"It's still in play," he said. "We think this will be resolved by the fall, and then we can get going."

Selich first suggested creating a pocket park in the space in 2012, and the property owner agreed to donate the land to the city. The owner died in December, however, which caused delays in the property transfer while estate details were resolved.

Plans for the 1,300-square-foot plot of land at 3140 East Coast Highway include terraced, drought-tolerant landscaping, an irrigation system, low block retaining walls, concrete seating and walkway, and up-lights for the existing adjacent Hobie wall mural. The cost would be $90,000.

When the park is complete, it will include a bronze plaque to honor the owner, Myrtle Cox.

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El Cholo to watch parking lot

An El Cholo will be opening this fall in the former Landmark Steakhouse space — but the restaurant has already claimed ownership of its parking lot off Orchid Avenue, adding chains to prevent people from using the spots.

"We're going to be doing lunch," said Carlo Divita, chief financial officer for the El Cholo restaurant chain. "We need to make sure customers have a place to park."

El Cholo, which will open at 3520 East Coast Highway, is paying $4,000 to $5,000 per month for about 29 spaces, including a parking lot, as well as five adjacent parallel parking spaces. On Monday, workers were adding permanent chains that cordon off the area.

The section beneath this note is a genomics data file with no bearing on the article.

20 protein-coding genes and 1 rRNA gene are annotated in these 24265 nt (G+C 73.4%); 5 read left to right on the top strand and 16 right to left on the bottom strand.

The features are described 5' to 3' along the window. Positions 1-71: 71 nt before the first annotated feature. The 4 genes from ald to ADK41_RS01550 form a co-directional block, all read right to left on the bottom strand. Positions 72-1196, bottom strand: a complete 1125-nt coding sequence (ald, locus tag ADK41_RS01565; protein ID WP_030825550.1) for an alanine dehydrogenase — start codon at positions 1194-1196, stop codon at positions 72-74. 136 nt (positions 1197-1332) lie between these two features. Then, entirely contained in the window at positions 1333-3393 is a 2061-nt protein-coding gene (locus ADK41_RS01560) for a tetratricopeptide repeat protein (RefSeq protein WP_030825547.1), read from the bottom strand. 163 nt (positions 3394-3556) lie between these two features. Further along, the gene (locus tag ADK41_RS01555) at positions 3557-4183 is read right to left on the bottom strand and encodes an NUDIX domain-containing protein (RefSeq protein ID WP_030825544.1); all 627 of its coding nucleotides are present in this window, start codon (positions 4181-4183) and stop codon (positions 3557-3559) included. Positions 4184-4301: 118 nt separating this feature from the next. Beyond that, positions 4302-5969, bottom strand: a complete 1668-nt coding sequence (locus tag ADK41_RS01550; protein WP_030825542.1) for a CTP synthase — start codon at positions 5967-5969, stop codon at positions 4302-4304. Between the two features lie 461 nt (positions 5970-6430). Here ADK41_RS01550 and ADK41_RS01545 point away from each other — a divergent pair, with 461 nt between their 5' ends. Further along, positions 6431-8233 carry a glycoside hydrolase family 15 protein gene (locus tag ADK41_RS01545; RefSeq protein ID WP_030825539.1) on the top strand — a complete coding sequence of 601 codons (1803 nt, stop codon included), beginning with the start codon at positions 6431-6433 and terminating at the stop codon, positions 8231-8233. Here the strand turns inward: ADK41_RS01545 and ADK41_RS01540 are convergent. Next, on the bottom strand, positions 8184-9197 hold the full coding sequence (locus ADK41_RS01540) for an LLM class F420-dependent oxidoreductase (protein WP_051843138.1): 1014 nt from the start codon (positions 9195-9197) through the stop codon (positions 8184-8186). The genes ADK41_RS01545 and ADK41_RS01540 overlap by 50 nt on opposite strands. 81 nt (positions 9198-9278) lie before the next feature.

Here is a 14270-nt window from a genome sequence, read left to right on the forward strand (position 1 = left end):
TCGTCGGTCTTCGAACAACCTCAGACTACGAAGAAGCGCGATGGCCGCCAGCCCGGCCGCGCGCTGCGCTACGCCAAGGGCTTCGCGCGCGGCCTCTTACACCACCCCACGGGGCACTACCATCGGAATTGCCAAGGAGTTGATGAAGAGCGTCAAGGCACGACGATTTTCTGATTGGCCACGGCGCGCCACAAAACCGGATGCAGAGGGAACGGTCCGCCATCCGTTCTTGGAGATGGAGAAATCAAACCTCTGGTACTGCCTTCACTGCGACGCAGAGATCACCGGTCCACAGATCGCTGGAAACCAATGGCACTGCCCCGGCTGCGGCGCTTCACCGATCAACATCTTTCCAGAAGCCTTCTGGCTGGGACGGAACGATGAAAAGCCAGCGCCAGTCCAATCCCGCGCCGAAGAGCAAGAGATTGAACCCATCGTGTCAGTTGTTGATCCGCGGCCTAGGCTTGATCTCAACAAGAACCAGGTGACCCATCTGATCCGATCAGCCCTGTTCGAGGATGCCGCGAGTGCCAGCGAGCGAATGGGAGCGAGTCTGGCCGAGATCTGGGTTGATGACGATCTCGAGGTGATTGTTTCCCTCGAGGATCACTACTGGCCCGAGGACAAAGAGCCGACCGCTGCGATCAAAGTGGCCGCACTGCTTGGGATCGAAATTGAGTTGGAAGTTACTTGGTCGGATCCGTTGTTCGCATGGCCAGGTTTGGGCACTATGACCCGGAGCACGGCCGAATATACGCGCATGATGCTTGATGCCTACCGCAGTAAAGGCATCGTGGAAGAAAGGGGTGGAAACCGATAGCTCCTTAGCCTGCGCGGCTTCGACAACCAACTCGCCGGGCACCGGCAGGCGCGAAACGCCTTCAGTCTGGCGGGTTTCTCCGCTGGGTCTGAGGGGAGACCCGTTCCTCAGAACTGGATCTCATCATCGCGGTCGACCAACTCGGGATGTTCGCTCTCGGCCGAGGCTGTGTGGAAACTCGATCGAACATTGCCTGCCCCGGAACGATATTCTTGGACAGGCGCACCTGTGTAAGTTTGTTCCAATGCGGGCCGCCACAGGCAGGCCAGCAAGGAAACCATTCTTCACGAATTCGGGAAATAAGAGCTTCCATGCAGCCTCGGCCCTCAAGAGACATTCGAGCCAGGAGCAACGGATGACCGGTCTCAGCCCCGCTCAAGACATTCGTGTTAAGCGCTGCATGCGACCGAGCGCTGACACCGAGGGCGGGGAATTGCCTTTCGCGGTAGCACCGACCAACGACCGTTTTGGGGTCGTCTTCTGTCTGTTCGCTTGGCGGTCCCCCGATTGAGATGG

Ritz Cleaners owner Arman Karakesis said a Realtor visited him about a month ago and warned that the spaces were going to be reserved.

"It shouldn't affect us that much," he said. "But now we'll have to put up signs on our building saying, 'Half hour parking.' We'll see what happens."

Divita said many of the spaces were used by residents or employees of nearby businesses, not necessarily customers of local shops and restaurants.

El Cholo wanted to implement parking restrictions now so residents could become accustomed to the change, and so construction equipment could be parked there, he said.

Construction won't begin for weeks, he said, and the restaurant is working on its city permits.

In the past, Landmark's owners had informal agreements to let businesses use the spaces during the daytime because the restaurant opened only at night.

"They didn't bother securing it because they didn't need it," Divita said. "We are not going to be a nightclub. For us to be successful we have to do lunch."

City code requires specific numbers of parking spaces be available: 30 for lunch and 45 for dinner, he said. When the restaurant opens, an attendant likely will monitor the spaces.

"I know parking is tough there," he said.

Construction on the restaurant space will include some structural improvements, as well as removal of the black awnings in front and the addition of a retractable awning.

Disabled access will be added to the front of the restaurant, instead of from the side, and landscaping and planters will be upgraded. The restaurant recently removed dead or dying palm trees from the front of the restaurant.

Landmark closed in April.

Corona del Mar Today appears Sunday in the Daily Pilot. Read daily updates at coronadelmartoday.com.